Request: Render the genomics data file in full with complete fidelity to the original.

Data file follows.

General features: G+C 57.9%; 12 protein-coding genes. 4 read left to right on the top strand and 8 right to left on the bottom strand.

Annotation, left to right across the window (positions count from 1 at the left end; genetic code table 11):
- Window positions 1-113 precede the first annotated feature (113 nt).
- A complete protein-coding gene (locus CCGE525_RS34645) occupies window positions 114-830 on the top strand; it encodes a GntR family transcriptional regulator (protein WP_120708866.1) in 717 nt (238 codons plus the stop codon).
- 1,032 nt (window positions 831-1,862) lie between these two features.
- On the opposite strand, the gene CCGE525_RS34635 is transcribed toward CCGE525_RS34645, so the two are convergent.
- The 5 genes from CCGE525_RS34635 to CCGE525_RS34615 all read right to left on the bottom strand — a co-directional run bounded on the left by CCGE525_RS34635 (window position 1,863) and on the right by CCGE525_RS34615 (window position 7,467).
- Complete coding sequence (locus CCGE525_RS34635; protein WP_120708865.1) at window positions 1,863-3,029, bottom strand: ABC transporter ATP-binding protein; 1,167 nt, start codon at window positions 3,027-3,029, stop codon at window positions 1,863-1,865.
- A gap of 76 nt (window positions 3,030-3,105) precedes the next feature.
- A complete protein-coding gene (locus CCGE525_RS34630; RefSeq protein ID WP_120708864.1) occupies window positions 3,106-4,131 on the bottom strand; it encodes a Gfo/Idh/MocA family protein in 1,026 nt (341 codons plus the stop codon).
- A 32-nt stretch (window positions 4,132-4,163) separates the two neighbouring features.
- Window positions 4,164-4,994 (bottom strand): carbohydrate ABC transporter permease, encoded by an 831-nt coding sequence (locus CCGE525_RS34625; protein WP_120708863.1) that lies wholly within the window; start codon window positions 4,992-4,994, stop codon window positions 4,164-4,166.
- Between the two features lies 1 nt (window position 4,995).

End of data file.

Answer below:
General features: G+C 57.9%; 12 protein-coding genes. 4 read left to right on the top strand and 8 right to left on the bottom strand.

Annotation, left to right across the window (positions count from 1 at the left end; genetic code table 11):
- Window positions 1-113 precede the first annotated feature (113 nt).
- A complete protein-coding gene (locus CCGE525_RS34645) occupies window positions 114-830 on the top strand; it encodes a GntR family transcriptional regulator (protein WP_120708866.1) in 717 nt (238 codons plus the stop codon).
- 1,032 nt (window positions 831-1,862) lie between these two features.
- On the opposite strand, the gene CCGE525_RS34635 is transcribed toward CCGE525_RS34645, so the two are convergent.
- The 5 genes from CCGE525_RS34635 to CCGE525_RS34615 all read right to left on the bottom strand — a co-directional run bounded on the left by CCGE525_RS34635 (window position 1,863) and on the right by CCGE525_RS34615 (window position 7,467).
- Complete coding sequence (locus CCGE525_RS34635; protein WP_120708865.1) at window positions 1,863-3,029, bottom strand: ABC transporter ATP-binding protein; 1,167 nt, start codon at window positions 3,027-3,029, stop codon at window positions 1,863-1,865.
- A gap of 76 nt (window positions 3,030-3,105) precedes the next feature.
- A complete protein-coding gene (locus CCGE525_RS34630; RefSeq protein ID WP_120708864.1) occupies window positions 3,106-4,131 on the bottom strand; it encodes a Gfo/Idh/MocA family protein in 1,026 nt (341 codons plus the stop codon).
- A 32-nt stretch (window positions 4,132-4,163) separates the two neighbouring features.
- Window positions 4,164-4,994 (bottom strand): carbohydrate ABC transporter permease, encoded by an 831-nt coding sequence (locus CCGE525_RS34625; protein WP_120708863.1) that lies wholly within the window; start codon window positions 4,992-4,994, stop codon window positions 4,164-4,166.
- Between the two features lies 1 nt (window position 4,995).